The Eurasian Economic Community Customs Union: New Realities for Business

Wilhelmina Shavshina
Head of Foreign Trade Regulation
DLA Piper

We have entered into the next stage in the formation of the Eurasian Economic Community customs union. By now, all the steps in preparing a legal contractual base for the customs union that are envisaged for the first two phases (up to Jan. 1, 2010, and from Jan. 1, 2010, to July 1, 2010) have been almost fully completed.

The tariff and nontariff regulatory functions were conferred on the customs union commission as a single regulatory body. The conferment took place on Jan. 1, and since then the regulatory mechanisms have started operating in the customs union. July 1 was the start of the second phase in the development of the customs union, which introduced even more sensible changes for the entire economy: Harmonized customs regulation has been introduced, and the commission has been granted the regulatory functions envisaged by the customs code.

With the start of the second phase in the formation of a uniform customs territory, various agreements on technical regulation, sanitary, veterinary and phytosanitary measures have been activated; they all provide for the pursuance of a single policy in the mentioned spheres.

Harmonizing the technical regulation is more time-consuming. A certain transitional mechanism is provided for this: Products with respect to which the requirements and schemes of conformity verification and the measurement investigation methods in each of the member countries coincide with one another or are similar will be put on a single list and permitted for sale on the territory of all member countries. Other products for the time being will be subject to national regulations. At the same time, a new agreement is being put forward for signature; it will define a single instrument of technical regulation with respect to maintaining uniform technical regulations. A coordinating committee for technical regulation, the application of sanitary, veterinary and phytosanitary measures has been set up under the aegis of the commission.

With the introduction of the customs code of the customs union, from July 1 the duty of collecting indirect taxes in interstate trade between the member countries of the customs union has been vested in the tax authorities. To fulfill these duties, the tax authorities have fine-tuned and agreed on the format of electronic communication. They regularly exchange data from the applications for import and payment of indirect taxes.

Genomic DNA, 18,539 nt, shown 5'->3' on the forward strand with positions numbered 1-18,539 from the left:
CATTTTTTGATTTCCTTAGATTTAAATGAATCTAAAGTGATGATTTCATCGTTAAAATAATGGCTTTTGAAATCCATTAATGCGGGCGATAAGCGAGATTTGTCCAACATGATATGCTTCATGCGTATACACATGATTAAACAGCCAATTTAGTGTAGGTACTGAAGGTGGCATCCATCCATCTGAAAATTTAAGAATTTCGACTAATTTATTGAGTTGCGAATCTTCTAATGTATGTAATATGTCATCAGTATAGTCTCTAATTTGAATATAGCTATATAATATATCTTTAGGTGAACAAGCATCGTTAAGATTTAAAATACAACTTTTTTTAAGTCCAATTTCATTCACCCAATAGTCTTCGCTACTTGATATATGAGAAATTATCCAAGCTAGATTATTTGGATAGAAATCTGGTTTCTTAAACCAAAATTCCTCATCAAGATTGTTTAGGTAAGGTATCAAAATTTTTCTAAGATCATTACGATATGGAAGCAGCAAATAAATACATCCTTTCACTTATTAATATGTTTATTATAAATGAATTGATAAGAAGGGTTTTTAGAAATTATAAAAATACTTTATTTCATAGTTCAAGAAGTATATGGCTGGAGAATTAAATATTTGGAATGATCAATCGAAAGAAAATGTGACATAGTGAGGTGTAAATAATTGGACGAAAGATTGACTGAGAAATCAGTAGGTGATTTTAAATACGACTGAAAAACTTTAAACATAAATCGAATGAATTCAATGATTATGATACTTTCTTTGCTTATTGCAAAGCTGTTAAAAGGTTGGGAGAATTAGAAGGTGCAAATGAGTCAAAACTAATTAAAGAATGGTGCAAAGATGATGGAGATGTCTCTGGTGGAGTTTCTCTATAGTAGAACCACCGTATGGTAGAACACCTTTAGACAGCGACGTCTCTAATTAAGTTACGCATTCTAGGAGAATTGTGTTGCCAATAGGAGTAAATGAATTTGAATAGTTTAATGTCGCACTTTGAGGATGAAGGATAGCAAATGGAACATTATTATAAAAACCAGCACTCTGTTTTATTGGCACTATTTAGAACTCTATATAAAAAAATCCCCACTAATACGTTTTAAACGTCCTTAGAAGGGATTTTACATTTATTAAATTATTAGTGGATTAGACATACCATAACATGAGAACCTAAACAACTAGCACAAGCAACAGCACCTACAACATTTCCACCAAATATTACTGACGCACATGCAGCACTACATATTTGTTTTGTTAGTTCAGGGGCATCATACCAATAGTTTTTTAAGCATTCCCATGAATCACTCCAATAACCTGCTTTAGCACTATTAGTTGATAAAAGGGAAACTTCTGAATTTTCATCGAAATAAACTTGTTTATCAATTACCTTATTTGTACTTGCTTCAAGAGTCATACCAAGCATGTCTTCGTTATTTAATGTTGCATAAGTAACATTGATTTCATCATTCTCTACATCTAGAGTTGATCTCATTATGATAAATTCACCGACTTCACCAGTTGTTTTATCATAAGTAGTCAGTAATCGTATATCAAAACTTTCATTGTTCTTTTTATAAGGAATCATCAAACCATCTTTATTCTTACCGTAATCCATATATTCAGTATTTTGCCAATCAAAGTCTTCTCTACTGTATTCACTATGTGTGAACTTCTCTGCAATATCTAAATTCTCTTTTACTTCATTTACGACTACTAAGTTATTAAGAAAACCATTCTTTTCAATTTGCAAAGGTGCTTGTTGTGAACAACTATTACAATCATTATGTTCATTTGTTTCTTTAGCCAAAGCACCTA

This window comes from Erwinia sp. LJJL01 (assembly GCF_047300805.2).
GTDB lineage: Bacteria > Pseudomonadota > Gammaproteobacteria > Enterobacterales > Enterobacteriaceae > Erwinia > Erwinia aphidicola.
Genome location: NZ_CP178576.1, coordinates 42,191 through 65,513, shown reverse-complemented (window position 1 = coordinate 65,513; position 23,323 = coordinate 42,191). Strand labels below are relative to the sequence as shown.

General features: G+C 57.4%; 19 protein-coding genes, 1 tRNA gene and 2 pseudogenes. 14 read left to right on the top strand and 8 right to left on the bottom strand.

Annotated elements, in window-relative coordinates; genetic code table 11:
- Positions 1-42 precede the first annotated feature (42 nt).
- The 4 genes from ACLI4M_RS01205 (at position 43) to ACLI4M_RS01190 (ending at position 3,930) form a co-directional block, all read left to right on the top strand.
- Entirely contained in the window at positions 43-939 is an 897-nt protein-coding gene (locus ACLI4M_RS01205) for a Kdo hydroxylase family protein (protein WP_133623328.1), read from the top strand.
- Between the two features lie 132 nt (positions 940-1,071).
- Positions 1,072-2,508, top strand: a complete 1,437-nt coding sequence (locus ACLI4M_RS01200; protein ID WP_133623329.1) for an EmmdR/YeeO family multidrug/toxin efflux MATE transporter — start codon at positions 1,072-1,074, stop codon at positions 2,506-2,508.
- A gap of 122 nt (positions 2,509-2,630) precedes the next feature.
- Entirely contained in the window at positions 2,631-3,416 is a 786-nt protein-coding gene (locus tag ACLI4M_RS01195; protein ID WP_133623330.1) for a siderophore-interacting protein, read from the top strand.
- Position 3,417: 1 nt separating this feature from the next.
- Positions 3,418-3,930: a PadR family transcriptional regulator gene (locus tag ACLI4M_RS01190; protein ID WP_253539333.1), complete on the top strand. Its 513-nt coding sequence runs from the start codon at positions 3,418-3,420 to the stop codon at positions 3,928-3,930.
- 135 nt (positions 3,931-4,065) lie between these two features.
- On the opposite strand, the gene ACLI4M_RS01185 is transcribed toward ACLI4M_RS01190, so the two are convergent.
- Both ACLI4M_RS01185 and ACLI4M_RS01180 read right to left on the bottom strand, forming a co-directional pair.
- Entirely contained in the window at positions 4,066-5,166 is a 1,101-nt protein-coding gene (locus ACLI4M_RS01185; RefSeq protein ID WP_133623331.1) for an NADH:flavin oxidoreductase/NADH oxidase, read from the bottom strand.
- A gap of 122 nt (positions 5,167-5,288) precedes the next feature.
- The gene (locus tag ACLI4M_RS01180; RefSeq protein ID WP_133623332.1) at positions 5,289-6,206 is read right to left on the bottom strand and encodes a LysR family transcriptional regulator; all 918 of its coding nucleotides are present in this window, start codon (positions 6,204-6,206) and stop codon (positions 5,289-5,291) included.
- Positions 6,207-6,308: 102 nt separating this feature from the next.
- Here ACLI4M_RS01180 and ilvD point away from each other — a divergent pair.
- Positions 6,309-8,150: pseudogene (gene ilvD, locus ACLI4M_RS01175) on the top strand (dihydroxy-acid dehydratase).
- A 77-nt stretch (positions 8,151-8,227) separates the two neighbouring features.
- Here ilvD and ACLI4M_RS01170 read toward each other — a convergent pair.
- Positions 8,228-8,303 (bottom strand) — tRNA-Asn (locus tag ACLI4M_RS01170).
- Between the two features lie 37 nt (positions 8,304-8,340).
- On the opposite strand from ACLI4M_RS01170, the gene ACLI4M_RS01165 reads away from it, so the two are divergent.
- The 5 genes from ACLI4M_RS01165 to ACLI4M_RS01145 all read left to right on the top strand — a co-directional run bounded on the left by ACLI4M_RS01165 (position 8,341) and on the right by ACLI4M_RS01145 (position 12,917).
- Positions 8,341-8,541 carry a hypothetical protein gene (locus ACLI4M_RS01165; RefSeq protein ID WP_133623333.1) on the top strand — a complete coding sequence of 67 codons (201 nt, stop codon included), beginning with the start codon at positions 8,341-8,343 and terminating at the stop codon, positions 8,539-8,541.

Since Sept. 1 an agreement has been active on the distribution of import duties and crediting to accounts. Now duties arrive in the special accounts of all three states and are then automatically distributed between the budgets of the three states.

Of utmost importance is the practical setup of controls on the borders of the customs union. By July 1, 2011, the control functions are expected to have been moved to the outer border of Kazakhstan.

For compliance purposes, the commission constantly monitors the situation with the flow of goods and vehicles across the Belarus-Russia and Kazakhstan-Russia borders. The requirements toward the arrangement of the checkpoints vary significantly, meaning that harmonization is needed. There is also a need for infrastructure that would ensure a high level of control on the outer border. This task is expected to be solved under an interstate target program.

An important question is how to bring unity into the law enforcement practices. In furtherance of the customs code of the customs union, an agreement was passed regarding cooperation in exercise of the national power to impose criminal and administrative liability; nonetheless, the question on corpus delicti and approximation of punishment for an offence is still open.

The application since July 2010 of the legal base of the customs union revealed a number of issues that require quick resolution through the introduction of changes to the customs code of the customs union and international treaties. For example, this refers to the application of risk management systems in light of vital differences in the regulatory and organizational sphere, methods and information technologies, etc.

The new regulation has brought about different interpretations and problems to both business and regulators.

Practical problems arose primarily in the application of new provisions in the absence of clear clarifications and national regulation due to observance of the blanket rules of the customs code of the customs union.

The main instrument that will protect the rights and interests of businesses will be the Eurasian Economic Community court.

At present, the jurisdiction of the Eurasian Economic Community court is being broadened. Thus, entities will be able to challenge the acts or failures to act of the public authorities of the customs union member countries and bodies of the customs union.

An entity may bring a matter to the Eurasian Economic Community court after having tried all of the national remedies. The agreement on the referral of entities to the Eurasian Economic Community court is expected to be signed in December, and by July 2011 the countries will have completed all of the interstate procedures necessary for the agreement to take effect.

Prior to completing the interstate procedures necessary for the execution and activation of the agreement, the interstate council set up an expert council under its aegis based on a decision dated Nov. 27, 2009.